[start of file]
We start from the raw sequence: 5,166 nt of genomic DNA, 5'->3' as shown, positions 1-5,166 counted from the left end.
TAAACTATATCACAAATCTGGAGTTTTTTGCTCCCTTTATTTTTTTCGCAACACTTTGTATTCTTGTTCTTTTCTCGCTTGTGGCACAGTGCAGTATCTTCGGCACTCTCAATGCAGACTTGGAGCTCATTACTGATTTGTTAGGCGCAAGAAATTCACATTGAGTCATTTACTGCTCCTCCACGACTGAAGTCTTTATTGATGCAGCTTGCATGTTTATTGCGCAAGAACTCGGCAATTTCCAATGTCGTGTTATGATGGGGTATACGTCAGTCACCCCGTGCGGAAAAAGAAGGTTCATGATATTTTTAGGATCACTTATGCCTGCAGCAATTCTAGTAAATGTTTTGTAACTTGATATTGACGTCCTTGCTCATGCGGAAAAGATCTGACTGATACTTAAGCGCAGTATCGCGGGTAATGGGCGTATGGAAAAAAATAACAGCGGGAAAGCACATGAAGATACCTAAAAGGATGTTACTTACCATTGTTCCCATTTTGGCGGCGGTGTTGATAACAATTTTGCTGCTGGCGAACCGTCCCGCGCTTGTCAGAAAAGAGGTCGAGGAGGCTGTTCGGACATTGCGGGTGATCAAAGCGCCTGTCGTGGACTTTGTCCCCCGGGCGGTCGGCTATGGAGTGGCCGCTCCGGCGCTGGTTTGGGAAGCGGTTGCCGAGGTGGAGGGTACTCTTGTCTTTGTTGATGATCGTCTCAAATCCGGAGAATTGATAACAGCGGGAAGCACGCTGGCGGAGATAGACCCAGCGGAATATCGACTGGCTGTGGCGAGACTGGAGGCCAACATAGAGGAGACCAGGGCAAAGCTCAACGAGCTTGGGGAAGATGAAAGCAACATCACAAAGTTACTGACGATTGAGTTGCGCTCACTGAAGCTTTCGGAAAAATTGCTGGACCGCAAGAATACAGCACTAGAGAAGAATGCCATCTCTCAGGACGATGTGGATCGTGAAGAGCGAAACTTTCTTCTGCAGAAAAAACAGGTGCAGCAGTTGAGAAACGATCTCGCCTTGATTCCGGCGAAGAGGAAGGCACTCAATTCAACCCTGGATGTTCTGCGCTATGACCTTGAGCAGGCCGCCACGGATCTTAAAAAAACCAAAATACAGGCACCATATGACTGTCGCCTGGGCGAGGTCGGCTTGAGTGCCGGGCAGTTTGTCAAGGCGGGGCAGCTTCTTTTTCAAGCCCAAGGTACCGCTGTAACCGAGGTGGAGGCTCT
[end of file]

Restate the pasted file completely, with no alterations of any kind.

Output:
We start from the raw sequence: 5,166 nt of genomic DNA, 5'->3' as shown, positions 1-5,166 counted from the left end.
TAAACTATATCACAAATCTGGAGTTTTTTGCTCCCTTTATTTTTTTCGCAACACTTTGTATTCTTGTTCTTTTCTCGCTTGTGGCACAGTGCAGTATCTTCGGCACTCTCAATGCAGACTTGGAGCTCATTACTGATTTGTTAGGCGCAAGAAATTCACATTGAGTCATTTACTGCTCCTCCACGACTGAAGTCTTTATTGATGCAGCTTGCATGTTTATTGCGCAAGAACTCGGCAATTTCCAATGTCGTGTTATGATGGGGTATACGTCAGTCACCCCGTGCGGAAAAAGAAGGTTCATGATATTTTTAGGATCACTTATGCCTGCAGCAATTCTAGTAAATGTTTTGTAACTTGATATTGACGTCCTTGCTCATGCGGAAAAGATCTGACTGATACTTAAGCGCAGTATCGCGGGTAATGGGCGTATGGAAAAAAATAACAGCGGGAAAGCACATGAAGATACCTAAAAGGATGTTACTTACCATTGTTCCCATTTTGGCGGCGGTGTTGATAACAATTTTGCTGCTGGCGAACCGTCCCGCGCTTGTCAGAAAAGAGGTCGAGGAGGCTGTTCGGACATTGCGGGTGATCAAAGCGCCTGTCGTGGACTTTGTCCCCCGGGCGGTCGGCTATGGAGTGGCCGCTCCGGCGCTGGTTTGGGAAGCGGTTGCCGAGGTGGAGGGTACTCTTGTCTTTGTTGATGATCGTCTCAAATCCGGAGAATTGATAACAGCGGGAAGCACGCTGGCGGAGATAGACCCAGCGGAATATCGACTGGCTGTGGCGAGACTGGAGGCCAACATAGAGGAGACCAGGGCAAAGCTCAACGAGCTTGGGGAAGATGAAAGCAACATCACAAAGTTACTGACGATTGAGTTGCGCTCACTGAAGCTTTCGGAAAAATTGCTGGACCGCAAGAATACAGCACTAGAGAAGAATGCCATCTCTCAGGACGATGTGGATCGTGAAGAGCGAAACTTTCTTCTGCAGAAAAAACAGGTGCAGCAGTTGAGAAACGATCTCGCCTTGATTCCGGCGAAGAGGAAGGCACTCAATTCAACCCTGGATGTTCTGCGCTATGACCTTGAGCAGGCCGCCACGGATCTTAAAAAAACCAAAATACAGGCACCATATGACTGTCGCCTGGGCGAGGTCGGCTTGAGTGCCGGGCAGTTTGTCAAGGCGGGGCAGCTTCTTTTTCAAGCCCAAGGTACCGCTGTAACCGAGGTGGAGGCTCT